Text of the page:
Medicare Supplement (Medigap) plans like Plan N and Plan G help fill coverage gaps in Original Medicare. When weighing these two popular options, one key consideration is the difference in out-of-pocket costs. This article explores the key distinctions between Plan N and Plan G when it comes to your expenses.
A key difference between Plan N and G lies in the monthly premiums. Premiums for Plan G tend to be significantly higher than Plan N. Why? Plan G offers more generous coverage, including:
- Coverage of Medicare Part B excess charges
- No copays or coinsurance for any covered services
Meanwhile, Plan N requires some out-of-pocket spending, which is why its premiums are typically lower. However, even though Plan N premiums are more affordable, you’ll have to pay copays or coinsurance in certain situations.
Key Areas of Cost Sharing
While both plans cover some out-of-pocket health expenses beyond Original Medicare, there are three key areas where Plan N requires more cost sharing:
Part B Copays
Plan G pays the full cost of Medicare Part B copays and coinsurance, while Plan N requires some out-of-pocket spending. Specifically, with Plan N you must pay:
- A $20 copay for doctor office visits
- A $50 copay for emergency room visits if you are not admitted as an inpatient
So while Plan G covers 100% of Part B copays and coinsurance costs, Plan N requires you to pay a portion of certain services out of your pocket. This is a key difference in cost sharing between the two plans.
Inpatient Hospital Care
If you require inpatient hospital care, Plan G covers 100% of Medicare Part A deductibles and coinsurance. With Plan N, you must pay some of the Medicare Part A deductible and coinsurance per benefit period.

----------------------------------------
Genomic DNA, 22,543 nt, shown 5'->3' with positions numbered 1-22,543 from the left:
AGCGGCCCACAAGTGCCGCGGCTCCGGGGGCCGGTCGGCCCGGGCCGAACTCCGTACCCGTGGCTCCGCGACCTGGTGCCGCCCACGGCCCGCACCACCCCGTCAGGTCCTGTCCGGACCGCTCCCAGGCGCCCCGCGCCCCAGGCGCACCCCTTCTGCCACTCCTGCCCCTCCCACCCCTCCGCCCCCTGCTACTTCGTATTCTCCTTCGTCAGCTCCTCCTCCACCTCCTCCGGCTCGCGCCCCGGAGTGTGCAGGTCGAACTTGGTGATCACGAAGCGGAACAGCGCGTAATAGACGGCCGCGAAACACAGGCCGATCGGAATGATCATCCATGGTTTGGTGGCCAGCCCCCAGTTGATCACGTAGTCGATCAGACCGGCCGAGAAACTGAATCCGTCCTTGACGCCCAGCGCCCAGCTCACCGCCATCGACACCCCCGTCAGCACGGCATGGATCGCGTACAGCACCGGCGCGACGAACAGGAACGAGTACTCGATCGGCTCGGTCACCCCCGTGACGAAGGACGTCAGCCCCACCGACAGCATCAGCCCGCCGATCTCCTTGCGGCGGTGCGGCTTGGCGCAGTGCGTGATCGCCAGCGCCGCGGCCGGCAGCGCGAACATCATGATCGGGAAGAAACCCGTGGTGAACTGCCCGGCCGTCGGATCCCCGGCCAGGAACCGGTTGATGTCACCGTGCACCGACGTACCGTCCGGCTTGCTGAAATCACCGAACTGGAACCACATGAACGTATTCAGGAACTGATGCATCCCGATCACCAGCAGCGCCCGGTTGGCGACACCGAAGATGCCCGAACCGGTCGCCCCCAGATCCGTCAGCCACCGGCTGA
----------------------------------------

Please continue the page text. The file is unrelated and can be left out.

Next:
Foreign Travel Emergencies
Plan G covers 80% of the cost of foreign travel emergencies, while Plan N offers no coverage for care outside the United States. So there is a clear difference between Plan N and G when it comes to overseas coverage.
The only exception to Plan N’s cost sharing requirements is coverage for excess charges for Medicare Part B services. On this particular benefit, Plan N and G offer identical protection.
Evaluating the Cost-Coverage Trade-Off
Clearly, the main trade-off between Plan N and Plan G comes down to your out-of-pocket costs versus the plan premium. Plan N requires more spending throughout the year on things like copays and hospital coinsurance. Yet it costs substantially less per month than Plan G.
So is the lower premium worth the extra cost sharing down the road? The answer depends largely on your health, lifestyle, and budget.
If you rarely need medical services beyond routine office visits, the cost savings on Plan N premiums could make it the better value overall. But if you have complex health needs and expect significant hospitalizations or emergencies, Plan G’s lower cost-sharing will likely pay off in the long run.
Of course, your personal financial situation also impacts this decision. Can you easily absorb unexpected medical costs with Plan N if they come up? Or is keeping your premium costs predictable with Plan G more in line with your needs?
There’s no one “right” choice when determining between Plan N and G. You have to carefully analyze how both options align with your health profile and current finances. This helps ensure you pick the one that provides the optimal balance of premium costs and coverage.
While Plan N and Plan G take different approaches to cost sharing, they both offer solid protection compared to Original Medicare alone. When weighing these two options:
- Plan N premiums are lower, but you pay more out-of-pocket for certain services
- Plan G premiums are higher, but most Medicare copays and coinsurance are 100% covered
- Striking the right balance depends on your expected healthcare needs and budget
Hopefully, this outline of the key differences between Plan N and G provides useful insight into choosing the right Medigap plan for your situation. Analyzing these potential costs and coverage trade-offs allows you to make an informed, confident decision.